Jeannie Yandel talked with historian Jeremi Suri about Operation Babylift, the U.S. government's program to airlift as many South Vietnamese babies -- orphans in addition to other babies -- out of South Vietnam as possible before the North Vietnamese troops arrived.
How did families in South Vietnamese families respond to Operation Babylift?
This is one of the hardest parts of studying this terrible war.
There were some families that were incredibly grateful. The last thing they wanted was for their children to grow up in the shadow of the war in South Vietnam.
There were other families that of course didn’t want to lose their children. Even if the parents had died, they were still a part of this historical Vietnamese cultural and historical fabric, and this was a very sad thing for them.
And then there were some children for whom there were no families left. You don’t even know who to ask or who to have rightful authority over them because as their families were collapsing the government of South Vietnam was collapsing.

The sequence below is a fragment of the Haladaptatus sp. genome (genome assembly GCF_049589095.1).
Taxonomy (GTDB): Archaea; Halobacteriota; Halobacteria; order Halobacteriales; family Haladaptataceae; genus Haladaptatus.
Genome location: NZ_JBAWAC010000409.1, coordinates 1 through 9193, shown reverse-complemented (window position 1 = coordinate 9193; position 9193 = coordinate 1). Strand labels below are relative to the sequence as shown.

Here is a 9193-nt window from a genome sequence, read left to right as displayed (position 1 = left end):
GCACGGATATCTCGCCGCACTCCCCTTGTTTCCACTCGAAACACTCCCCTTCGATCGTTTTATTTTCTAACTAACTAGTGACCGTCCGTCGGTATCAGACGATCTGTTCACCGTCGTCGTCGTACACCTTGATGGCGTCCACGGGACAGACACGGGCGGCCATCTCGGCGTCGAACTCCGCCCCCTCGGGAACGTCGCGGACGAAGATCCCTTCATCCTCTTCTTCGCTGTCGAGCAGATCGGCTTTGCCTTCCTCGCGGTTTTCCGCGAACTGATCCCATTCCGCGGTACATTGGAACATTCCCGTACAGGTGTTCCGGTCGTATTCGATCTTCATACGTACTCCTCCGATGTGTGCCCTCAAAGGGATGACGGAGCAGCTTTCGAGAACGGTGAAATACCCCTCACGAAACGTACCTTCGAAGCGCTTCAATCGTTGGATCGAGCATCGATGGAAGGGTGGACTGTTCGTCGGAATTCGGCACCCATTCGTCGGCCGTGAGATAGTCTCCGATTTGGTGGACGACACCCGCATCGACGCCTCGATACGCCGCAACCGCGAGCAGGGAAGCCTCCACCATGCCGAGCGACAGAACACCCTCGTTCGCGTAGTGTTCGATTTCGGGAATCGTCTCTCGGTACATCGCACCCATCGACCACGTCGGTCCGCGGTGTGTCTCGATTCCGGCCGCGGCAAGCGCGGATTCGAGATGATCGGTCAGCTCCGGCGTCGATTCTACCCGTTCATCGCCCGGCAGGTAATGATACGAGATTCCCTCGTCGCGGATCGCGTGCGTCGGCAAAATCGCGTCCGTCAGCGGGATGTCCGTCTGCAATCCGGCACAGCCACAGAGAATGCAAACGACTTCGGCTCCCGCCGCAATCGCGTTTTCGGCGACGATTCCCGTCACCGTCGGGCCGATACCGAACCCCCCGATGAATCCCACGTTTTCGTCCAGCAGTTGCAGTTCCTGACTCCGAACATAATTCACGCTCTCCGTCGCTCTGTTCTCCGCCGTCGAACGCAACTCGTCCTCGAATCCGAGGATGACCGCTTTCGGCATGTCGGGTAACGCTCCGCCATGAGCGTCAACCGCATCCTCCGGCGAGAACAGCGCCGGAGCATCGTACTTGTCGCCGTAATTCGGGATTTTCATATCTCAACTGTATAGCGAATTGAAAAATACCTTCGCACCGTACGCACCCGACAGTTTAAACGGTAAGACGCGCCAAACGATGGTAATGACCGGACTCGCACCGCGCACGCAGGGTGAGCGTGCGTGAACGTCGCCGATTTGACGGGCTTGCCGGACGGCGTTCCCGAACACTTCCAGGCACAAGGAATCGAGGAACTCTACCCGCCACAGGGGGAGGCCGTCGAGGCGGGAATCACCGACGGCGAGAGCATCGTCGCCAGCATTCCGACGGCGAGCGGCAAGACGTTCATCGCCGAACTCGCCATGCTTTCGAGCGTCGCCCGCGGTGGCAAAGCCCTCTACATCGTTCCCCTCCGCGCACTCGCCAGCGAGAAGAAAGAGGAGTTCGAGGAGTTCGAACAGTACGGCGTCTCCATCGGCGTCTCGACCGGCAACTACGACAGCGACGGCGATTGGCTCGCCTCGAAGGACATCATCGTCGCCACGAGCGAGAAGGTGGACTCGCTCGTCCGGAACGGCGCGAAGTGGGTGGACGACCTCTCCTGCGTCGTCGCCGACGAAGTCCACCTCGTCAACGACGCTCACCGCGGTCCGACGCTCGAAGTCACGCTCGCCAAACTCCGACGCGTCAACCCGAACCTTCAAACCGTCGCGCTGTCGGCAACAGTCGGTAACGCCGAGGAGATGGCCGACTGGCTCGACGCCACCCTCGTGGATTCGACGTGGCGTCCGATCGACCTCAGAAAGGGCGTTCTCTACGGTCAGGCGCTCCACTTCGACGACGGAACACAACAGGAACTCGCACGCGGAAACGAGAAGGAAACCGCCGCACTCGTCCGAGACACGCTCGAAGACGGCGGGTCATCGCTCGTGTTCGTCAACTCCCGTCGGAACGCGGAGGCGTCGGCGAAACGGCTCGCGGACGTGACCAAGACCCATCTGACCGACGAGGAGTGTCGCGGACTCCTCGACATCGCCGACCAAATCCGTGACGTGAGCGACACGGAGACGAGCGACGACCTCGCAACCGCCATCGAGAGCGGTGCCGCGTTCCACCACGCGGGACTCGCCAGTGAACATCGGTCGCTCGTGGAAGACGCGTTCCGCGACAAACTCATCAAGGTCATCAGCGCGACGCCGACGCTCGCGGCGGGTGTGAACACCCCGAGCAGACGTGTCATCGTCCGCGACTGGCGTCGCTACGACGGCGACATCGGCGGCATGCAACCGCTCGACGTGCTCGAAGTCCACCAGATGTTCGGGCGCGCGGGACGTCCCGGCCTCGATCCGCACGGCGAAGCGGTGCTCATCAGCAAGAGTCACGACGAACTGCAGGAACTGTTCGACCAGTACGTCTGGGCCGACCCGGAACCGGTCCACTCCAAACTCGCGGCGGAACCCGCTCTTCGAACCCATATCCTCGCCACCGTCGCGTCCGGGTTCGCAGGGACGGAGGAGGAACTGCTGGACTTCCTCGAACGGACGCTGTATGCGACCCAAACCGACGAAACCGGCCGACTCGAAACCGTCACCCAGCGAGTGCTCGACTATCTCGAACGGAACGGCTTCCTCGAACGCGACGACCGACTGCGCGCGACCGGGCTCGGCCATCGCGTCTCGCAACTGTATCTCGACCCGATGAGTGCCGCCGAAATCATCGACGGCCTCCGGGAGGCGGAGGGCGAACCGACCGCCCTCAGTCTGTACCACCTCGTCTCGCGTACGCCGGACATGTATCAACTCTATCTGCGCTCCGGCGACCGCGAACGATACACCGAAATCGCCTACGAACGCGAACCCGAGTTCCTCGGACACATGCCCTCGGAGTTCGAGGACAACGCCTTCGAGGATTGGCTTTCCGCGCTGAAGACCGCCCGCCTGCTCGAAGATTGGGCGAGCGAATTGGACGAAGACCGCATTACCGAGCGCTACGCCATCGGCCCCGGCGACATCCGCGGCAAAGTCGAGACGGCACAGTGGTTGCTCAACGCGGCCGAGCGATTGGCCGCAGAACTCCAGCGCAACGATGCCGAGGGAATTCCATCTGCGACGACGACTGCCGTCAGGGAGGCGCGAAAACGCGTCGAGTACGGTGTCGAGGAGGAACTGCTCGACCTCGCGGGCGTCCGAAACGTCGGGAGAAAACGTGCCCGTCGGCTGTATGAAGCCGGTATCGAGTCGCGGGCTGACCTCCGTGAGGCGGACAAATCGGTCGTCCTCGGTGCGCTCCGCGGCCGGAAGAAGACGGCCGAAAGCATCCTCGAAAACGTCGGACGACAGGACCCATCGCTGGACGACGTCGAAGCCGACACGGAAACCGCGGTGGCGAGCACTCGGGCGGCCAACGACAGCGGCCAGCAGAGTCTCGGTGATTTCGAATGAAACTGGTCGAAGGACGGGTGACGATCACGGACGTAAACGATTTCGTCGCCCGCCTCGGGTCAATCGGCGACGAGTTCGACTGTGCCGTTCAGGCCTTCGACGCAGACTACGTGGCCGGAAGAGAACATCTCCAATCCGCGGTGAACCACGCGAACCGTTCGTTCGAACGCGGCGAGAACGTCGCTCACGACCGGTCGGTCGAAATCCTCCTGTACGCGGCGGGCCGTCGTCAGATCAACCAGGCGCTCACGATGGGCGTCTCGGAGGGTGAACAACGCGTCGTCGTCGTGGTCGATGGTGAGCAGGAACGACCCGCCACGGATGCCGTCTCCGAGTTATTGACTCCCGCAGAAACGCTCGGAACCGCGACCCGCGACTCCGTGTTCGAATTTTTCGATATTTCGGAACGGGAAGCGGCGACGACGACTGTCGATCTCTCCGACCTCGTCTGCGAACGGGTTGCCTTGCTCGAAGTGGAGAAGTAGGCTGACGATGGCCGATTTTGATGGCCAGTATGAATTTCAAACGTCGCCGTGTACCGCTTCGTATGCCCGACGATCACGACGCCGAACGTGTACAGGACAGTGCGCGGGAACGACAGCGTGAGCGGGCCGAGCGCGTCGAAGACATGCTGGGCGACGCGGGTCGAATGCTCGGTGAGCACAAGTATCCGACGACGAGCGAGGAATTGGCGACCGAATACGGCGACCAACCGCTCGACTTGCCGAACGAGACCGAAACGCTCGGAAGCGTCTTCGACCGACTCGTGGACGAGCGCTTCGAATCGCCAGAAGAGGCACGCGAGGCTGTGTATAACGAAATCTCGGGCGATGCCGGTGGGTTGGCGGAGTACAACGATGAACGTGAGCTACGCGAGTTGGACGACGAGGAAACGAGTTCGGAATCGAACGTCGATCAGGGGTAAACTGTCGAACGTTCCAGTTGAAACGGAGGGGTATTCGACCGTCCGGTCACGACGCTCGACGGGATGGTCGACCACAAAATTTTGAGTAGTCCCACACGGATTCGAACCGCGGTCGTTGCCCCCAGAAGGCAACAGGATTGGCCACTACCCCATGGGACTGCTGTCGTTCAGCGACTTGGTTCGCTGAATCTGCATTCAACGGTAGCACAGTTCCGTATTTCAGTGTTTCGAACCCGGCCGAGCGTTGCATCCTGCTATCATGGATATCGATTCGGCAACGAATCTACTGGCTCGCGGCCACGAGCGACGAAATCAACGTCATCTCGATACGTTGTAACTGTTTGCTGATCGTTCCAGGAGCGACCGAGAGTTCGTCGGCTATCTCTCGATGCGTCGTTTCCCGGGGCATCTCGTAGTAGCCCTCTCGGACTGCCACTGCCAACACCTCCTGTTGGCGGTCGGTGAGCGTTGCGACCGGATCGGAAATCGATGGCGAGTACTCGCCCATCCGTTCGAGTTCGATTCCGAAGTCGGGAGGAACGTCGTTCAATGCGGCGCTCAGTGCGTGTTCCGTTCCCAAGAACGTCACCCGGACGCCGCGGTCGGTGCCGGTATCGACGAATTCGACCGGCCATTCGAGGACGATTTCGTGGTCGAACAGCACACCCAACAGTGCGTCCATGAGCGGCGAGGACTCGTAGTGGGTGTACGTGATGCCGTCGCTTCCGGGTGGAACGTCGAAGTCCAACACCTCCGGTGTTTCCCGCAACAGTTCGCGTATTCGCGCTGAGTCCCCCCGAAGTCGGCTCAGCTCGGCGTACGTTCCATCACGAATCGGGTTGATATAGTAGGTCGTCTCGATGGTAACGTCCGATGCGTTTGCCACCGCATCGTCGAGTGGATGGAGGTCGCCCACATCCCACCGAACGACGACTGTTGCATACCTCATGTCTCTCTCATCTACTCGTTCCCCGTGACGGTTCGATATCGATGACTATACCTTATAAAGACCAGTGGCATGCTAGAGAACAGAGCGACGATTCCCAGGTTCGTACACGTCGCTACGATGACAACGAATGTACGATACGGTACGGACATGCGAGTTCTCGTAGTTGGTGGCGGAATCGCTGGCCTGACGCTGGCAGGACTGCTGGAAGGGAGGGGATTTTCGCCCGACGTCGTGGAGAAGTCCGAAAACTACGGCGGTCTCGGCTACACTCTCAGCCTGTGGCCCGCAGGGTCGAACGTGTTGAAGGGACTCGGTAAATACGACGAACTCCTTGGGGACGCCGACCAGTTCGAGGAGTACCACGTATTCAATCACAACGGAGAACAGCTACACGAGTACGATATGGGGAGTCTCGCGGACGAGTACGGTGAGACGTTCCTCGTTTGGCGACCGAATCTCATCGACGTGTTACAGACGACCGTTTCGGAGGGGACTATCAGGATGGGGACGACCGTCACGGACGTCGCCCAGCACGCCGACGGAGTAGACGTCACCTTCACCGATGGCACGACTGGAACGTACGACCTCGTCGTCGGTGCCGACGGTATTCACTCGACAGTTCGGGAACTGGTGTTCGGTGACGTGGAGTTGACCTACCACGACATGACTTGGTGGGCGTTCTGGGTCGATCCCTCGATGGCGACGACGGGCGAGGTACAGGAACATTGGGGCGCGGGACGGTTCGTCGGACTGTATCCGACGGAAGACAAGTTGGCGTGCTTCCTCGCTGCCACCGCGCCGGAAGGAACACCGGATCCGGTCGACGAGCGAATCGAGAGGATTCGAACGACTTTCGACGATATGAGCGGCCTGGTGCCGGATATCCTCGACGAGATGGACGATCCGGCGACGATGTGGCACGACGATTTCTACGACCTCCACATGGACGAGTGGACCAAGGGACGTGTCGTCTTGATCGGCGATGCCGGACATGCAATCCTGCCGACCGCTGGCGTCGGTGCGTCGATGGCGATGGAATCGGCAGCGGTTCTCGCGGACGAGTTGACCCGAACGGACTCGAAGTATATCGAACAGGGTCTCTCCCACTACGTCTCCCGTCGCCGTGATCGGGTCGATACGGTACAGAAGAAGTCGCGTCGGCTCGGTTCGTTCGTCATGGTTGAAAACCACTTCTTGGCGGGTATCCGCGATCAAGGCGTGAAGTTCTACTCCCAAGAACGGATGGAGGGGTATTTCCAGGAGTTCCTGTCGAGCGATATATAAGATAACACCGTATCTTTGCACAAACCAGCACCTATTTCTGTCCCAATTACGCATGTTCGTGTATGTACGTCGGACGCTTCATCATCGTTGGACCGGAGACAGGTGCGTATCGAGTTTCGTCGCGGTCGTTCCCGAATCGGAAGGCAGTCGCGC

You had very mixed reactions. The children who have survived carry those mixed reactions with them.
What was the response from North Vietnam – the U.S. literally taking babies?
They viewed the taking of children and anyone else being liberated in our terms was being stolen from South Vietnam.
What comes through to me is the North Vietnamese didn’t care about these children. It was more of an embarrassment for them … and in many cases viewed them as children of the enemy.
They would have been subject to some pretty harsh treatment if they had been left.